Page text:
Sunday, January 20, 2013

Maybe we should stick to the Middle

Reading  “Chapter 5: Growth and Development,” from Medical Anthropology: A Biocultural by Andrea S. Wiley and John S. Allen, I was initially nervous what I would write this blog about. NOT because it wasn’t interesting, but because I didn’t know where to dedicate me focus. For about thirty pages, we got the pleasure of reading about human development from Gestation to the end of Childhood.  It is quite a wide topic and that chapter contains several interesting insights that I was not aware of. In the end I decided to write about the thing, which I found to be the oddest, and that was the fact that extremes are, in a medical sense, not optimal.

I first notice this during the discussion about birth weights, and then again when the chapter discussed height and weight. It was this second instance that I found so interesting and I hope to explore in this post.


These are two of the titles that the chapter uses to introduce this idea about growth and development in reference to body size. The first one talks about how slight figures are an adaptation, which can result from mild malnutrition. It is a reaction to the fact there is not enough nutrients available to help sustain a larger body, and so the body remains health despite being small. However Wiley and Allen make the distinction that just because the body adapts that does not make the adaptation “good” or “optimal.” By looking at a child’s growth, Wiley and Allen Believe that they can better understand the socio-economic conditions from which they come.

The next title discusses child obesity/overweightness and although though children are not lacking supplements, there calorie intake is higher than it should be so instead of converting the remain energy into height it converts it into weight. Thus obesity/overweightness have increased in resent years, leading to various health defects.

            SO WHAT?
I’m sure some people are wondering why I find this to be so interesting. In my mind it is simple. In our health crazed society we tend to use body weight and height to judge people. Sure bigger isn’t always better. Obesity can lead to certain health concerns such as Type II diabetes. However being stick thin is not always the positive indicator that we always think it is. How can we find the balance between them?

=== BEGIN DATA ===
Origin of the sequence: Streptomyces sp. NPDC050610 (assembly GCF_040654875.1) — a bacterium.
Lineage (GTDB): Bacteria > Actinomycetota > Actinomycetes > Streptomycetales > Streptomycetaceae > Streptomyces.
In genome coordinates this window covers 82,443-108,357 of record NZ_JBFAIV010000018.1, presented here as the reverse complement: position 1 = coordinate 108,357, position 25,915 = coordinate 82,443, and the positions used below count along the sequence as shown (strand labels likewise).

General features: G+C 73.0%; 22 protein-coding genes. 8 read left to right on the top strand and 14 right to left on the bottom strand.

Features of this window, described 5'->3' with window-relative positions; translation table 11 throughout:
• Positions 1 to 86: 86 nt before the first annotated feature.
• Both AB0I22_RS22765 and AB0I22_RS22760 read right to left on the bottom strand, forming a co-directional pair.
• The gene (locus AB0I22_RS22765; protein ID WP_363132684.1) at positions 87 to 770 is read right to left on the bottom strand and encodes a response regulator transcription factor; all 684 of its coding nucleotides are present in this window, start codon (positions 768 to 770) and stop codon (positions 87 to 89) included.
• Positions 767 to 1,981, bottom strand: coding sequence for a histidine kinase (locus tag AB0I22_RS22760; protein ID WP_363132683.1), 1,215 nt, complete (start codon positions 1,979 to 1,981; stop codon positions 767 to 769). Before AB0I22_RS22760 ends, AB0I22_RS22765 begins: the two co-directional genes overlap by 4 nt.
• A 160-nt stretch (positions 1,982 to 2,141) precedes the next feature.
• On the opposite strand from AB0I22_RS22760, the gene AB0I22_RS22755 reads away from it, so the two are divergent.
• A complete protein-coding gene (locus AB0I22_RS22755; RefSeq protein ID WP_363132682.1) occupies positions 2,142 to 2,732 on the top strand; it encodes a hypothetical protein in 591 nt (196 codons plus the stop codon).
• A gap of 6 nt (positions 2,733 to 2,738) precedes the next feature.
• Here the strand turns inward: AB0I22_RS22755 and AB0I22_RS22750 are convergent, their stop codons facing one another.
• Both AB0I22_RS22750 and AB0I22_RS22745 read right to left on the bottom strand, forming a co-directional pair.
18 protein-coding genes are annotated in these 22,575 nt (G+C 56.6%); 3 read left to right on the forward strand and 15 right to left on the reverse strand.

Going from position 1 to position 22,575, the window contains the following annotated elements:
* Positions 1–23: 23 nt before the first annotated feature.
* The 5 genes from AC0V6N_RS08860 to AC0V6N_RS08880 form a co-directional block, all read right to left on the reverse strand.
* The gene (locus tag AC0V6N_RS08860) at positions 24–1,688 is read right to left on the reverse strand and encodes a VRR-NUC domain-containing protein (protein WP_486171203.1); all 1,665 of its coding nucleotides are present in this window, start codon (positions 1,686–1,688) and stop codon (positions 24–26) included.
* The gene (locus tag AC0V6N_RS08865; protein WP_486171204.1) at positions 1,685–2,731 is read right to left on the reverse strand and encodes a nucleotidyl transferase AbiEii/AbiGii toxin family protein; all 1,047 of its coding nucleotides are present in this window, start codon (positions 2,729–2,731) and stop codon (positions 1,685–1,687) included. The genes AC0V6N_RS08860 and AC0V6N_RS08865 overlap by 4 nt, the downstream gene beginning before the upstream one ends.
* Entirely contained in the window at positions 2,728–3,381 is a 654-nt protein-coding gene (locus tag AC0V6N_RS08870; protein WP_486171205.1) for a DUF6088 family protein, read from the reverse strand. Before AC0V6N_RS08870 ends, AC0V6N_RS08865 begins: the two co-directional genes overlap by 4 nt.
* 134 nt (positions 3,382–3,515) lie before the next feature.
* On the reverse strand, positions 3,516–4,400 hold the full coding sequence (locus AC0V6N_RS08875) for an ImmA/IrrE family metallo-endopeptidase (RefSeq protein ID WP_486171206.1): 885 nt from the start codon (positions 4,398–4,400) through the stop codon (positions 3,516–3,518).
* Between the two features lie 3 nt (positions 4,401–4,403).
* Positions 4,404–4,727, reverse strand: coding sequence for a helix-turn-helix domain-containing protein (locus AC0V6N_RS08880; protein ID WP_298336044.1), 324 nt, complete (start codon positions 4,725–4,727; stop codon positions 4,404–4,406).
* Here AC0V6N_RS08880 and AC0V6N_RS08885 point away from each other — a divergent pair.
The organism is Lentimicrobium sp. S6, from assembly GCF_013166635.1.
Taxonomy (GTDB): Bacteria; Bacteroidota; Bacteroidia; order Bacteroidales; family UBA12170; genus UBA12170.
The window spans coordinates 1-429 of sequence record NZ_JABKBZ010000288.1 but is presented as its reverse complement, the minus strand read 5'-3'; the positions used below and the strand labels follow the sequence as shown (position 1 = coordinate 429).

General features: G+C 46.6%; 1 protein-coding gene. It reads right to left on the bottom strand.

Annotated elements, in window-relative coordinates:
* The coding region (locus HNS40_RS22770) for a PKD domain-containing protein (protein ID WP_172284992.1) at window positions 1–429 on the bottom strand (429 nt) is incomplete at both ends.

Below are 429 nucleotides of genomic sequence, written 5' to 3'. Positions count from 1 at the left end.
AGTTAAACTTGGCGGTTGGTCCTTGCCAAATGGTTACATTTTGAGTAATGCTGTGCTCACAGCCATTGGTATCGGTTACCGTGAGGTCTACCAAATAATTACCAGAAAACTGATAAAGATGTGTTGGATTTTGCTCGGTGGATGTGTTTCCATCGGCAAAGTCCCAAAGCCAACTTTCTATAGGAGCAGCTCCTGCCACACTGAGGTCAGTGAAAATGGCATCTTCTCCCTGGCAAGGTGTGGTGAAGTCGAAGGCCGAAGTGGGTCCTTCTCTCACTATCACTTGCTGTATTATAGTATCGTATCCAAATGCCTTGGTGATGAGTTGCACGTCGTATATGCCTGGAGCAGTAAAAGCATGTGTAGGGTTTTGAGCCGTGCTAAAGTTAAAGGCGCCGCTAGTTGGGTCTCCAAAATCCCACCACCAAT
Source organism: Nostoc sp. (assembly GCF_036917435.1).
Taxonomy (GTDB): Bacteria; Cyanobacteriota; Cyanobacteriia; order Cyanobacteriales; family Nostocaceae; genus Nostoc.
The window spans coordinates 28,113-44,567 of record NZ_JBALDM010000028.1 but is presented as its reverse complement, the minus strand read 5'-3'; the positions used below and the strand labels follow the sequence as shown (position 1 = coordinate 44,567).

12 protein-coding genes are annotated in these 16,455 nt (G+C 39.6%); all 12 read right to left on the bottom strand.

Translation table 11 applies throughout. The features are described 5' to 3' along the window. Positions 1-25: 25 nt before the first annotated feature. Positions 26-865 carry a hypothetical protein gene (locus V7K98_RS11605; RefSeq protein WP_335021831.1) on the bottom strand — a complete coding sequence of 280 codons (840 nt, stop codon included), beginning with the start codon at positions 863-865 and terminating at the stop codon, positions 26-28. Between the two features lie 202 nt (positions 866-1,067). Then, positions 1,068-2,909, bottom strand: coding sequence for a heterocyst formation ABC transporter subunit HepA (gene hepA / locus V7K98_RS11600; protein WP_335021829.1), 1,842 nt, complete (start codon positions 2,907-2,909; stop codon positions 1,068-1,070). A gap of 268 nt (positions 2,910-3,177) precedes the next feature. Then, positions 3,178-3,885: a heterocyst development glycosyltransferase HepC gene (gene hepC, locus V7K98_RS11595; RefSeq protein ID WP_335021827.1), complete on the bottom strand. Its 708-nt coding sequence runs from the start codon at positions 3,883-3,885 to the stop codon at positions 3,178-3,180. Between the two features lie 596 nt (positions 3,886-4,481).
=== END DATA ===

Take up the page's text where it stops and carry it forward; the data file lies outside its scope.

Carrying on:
1. I have to agree with you: while these relationships between certain aspects of the body may seem somewhat mind boggling, that is the issue: there may be no defined ideal everyone should go for.

  2. Thanks Vlad. To me the reason that this was so odd is because, at least in the United States, we have all of these different sayings such as "bigger is better" or "a little goes a long way," and these mentalities seem to drive American Society. It seems to be engrained in our brain that we need to be at an extreme. For women they need to be extremely thin, and for men then need to be extremely the case of body builders they can be huge...and technically obese. Obviously this is the wrong mentality. How can we change the mind set of a Nation?

  3. In my interpretation of this week’s reading assignment, the argument for what is considered a healthy physiological form of a child for growth and development consists of many different variables. These are overall calorie intake, nutrients in the forms of proteins, electrolytes, and organic metals, and sociological support. In the portions of the article that you brought up, the focus was on the height vs. the weight of a child.
    Children that weigh more can be deemed as being healthier but the fine line is the kind of nourishment they are receiving. If they are only consuming high energy calories found in sweets or fried foods, then the body is trying to store those calories in the form of fats taking away energy that goes towards growth and development of the immune system and the organ systems of the child. Children that are undernourished and are not getting a proper intake of calories are more than likely not receiving enough vital nutrients that would allow the body to develop properly.
    Both of these conditions would cause a stunt in growth and a loss in progress of the child’s development. As well as, other health problems that can occur later on in life such as respiratory disease and blood deficiencies such as high cholesterol and diabetes.
    An article by C. Shamsher spoke about how some northern states of India have high levels of anemia in children as well as adolescent and pregnant females. One reason for this is due to the lack of iron and malnutrition. Shamsher states, “In the families which have over-abundance of food, malnutrition takes place because of the vegetarian culture among children.” This is an occurrence that can be explained by sociological events. In the Hindu religion, cows are considered sacred and are not eaten. Beef is an important source of iron. So families are left with few choices and begin to gravitate towards a vegetarian lifestyle.